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Alexander G Beliavsky vs Viktor Kupreichik
URS-ch sf Minsk (1983), Minsk URS
Nimzo-Indian Defense: Normal Variation. Bernstein Defense (E58)  ·  0-1



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Premium Chessgames Member
  doubledrooks: Like others, I found this to be more difficult than the typical Tuesday fare.

I finally voted for 31...Rxc3 32. Bxc3 Qg5+ 34. Qg3 Qe3+ 35. Qf2 Qxc3 with a two-pawn advantage.

Now if 36. Rf1, 36...Rg5+ is crushing.

Premium Chessgames Member
  agb2002: Black has two pawns and a rook for a bishop and a knight.

White's DSB controls g5. Hence, 30... Rxc3 31.Bxc3 (otherwise White is an exchange and two pawns down) 31... Qb6+ (31... Qg5+ 32.Qg3; 31... Rg5+ 32.Kf1 is not clear or at least not so clear to me)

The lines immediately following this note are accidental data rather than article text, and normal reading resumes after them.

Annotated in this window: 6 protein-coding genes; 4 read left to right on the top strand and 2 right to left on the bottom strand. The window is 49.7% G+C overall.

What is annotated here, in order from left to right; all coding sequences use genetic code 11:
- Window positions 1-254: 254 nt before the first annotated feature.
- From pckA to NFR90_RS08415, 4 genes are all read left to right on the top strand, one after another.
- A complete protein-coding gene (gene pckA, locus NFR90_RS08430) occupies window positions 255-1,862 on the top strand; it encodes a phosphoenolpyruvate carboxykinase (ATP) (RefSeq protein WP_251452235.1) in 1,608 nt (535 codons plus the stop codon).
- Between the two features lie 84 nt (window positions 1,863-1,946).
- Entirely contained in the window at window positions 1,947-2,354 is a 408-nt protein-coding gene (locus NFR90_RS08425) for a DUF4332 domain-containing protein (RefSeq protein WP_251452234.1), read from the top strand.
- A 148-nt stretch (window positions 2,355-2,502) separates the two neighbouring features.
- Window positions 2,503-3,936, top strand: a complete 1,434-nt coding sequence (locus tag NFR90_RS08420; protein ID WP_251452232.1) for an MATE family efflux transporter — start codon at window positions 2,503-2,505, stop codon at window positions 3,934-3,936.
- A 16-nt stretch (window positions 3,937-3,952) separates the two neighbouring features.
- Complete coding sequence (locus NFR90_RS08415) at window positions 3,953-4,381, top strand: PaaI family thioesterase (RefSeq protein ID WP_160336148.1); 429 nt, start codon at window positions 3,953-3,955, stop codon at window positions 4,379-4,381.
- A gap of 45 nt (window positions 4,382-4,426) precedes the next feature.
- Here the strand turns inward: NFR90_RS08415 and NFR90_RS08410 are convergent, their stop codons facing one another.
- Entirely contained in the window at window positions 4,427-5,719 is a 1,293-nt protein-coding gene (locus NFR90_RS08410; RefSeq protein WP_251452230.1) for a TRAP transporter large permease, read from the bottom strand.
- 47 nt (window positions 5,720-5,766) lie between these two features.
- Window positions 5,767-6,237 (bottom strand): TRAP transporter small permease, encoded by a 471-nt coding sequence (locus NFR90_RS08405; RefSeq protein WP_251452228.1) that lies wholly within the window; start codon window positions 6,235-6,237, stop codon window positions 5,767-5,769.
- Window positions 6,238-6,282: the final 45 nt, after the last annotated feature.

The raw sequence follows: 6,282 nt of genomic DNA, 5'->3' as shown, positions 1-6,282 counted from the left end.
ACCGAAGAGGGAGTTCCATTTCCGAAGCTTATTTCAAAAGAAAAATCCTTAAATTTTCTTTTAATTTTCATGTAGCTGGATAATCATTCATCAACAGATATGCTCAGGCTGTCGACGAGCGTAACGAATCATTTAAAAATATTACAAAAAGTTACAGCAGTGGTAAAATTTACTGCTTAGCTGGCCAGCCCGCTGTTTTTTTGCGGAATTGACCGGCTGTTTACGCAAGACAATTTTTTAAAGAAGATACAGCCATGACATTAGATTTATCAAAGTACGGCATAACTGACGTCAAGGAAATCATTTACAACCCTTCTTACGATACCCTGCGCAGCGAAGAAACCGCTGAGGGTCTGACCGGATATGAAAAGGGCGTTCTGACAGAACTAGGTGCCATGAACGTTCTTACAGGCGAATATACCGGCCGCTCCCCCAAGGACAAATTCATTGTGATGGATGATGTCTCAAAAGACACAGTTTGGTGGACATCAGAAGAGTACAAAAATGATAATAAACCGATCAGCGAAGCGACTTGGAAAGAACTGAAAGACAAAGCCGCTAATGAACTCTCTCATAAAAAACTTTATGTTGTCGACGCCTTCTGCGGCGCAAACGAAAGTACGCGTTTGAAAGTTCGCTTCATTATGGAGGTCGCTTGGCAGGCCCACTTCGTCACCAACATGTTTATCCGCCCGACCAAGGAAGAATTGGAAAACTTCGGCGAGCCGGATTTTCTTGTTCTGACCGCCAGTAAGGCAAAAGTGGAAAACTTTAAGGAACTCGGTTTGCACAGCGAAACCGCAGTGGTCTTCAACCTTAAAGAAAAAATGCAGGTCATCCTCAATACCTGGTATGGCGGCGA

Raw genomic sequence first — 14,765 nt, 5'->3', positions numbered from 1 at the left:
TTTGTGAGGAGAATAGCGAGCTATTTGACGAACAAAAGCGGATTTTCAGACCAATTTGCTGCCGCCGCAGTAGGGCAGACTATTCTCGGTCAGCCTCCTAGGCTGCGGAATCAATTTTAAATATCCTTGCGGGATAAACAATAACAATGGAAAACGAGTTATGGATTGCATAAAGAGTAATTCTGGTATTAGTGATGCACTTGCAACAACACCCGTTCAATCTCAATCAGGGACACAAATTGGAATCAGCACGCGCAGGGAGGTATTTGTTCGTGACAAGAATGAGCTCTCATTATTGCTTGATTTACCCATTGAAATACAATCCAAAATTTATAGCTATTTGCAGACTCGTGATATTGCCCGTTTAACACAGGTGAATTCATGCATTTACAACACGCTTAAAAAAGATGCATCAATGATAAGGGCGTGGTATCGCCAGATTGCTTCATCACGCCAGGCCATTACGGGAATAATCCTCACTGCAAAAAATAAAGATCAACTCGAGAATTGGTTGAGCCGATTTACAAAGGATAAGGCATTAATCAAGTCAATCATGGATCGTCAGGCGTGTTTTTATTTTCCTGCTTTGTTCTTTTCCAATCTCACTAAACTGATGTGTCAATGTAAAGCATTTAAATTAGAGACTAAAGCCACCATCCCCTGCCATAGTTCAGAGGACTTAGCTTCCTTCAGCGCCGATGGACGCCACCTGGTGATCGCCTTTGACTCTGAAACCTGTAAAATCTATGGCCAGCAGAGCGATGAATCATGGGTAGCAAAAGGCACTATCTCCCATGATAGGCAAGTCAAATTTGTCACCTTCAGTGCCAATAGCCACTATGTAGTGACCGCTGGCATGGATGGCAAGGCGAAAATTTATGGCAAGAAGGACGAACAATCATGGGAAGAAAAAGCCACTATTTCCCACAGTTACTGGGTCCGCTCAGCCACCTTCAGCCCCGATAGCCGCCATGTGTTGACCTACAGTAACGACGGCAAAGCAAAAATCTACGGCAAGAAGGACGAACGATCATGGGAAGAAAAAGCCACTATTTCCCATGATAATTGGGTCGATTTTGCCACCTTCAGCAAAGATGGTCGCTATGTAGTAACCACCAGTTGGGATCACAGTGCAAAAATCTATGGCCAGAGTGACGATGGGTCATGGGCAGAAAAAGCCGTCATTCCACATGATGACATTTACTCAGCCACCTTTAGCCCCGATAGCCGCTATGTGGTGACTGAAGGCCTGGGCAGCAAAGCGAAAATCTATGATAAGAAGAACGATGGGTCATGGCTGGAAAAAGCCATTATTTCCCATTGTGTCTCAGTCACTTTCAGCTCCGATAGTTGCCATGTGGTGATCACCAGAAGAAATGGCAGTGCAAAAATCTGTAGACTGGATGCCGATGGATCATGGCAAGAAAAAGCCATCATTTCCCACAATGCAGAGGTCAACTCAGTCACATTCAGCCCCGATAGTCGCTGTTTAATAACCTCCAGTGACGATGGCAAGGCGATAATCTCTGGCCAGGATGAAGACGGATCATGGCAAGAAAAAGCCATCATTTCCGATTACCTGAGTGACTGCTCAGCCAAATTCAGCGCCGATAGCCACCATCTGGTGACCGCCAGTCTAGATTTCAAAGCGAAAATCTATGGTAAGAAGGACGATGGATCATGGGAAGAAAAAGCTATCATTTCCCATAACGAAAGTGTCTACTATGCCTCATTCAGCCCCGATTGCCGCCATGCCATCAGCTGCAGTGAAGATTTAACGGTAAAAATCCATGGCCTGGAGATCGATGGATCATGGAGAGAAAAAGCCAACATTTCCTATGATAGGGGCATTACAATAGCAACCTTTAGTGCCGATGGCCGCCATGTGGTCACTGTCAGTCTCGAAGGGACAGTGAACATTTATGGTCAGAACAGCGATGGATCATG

A) 32.Qf2 Rg5+ 33.Kf1 Qb5+ 34.Ke1 Rg1+ 35.Kd2 (35.Qxg1 Qe2#) 35... Rg2 - + [Q+2P vs R+B].

B) 32.Kf1 Rg5 33.Qg3 Rxg3 34.hxg3 Qe3 is crushing.

Premium Chessgames Member
  chrisowen: I saw for Beliavsky it pin knowledge near con and it rook c3 giving g5 white in a;; sort of trouble after deploy it f1 king, left it's up heres right it queen drop slide across ie he bulldoze light.

B5 in valle carte in it a hole heap g4 on e4 it tips in balance, allow fork Kuprechik d4 complex in queen finish to see neck king scupper in flight queen.

Premium Chessgames Member
  doubledrooks: <The Long Diagonal> wrote: <<FSR> <30...Rxc3! 31.Bxc3 Qg5+ 32.Qg3 (32.Kf2 Qg2+ 33.Ke3 Rxe4+ )> I calculated the same line... but after 32.Kf2!? Qg2+ 33.Ke3 Rxe4+ 34.Kd3 Rxe1 35.Rxe1 white, despite having lost his queen, has a nasty mate threat. 35. .. Bc6 seems to be the only move that saves black.>

35...Kf8 also might save Black. For example: 36. Bb4+ Kg7 37. Bc3+ Kh6 (f6 might also work) 38. Bd2+ Kh5 39. Bxf7 Qxh2

Premium Chessgames Member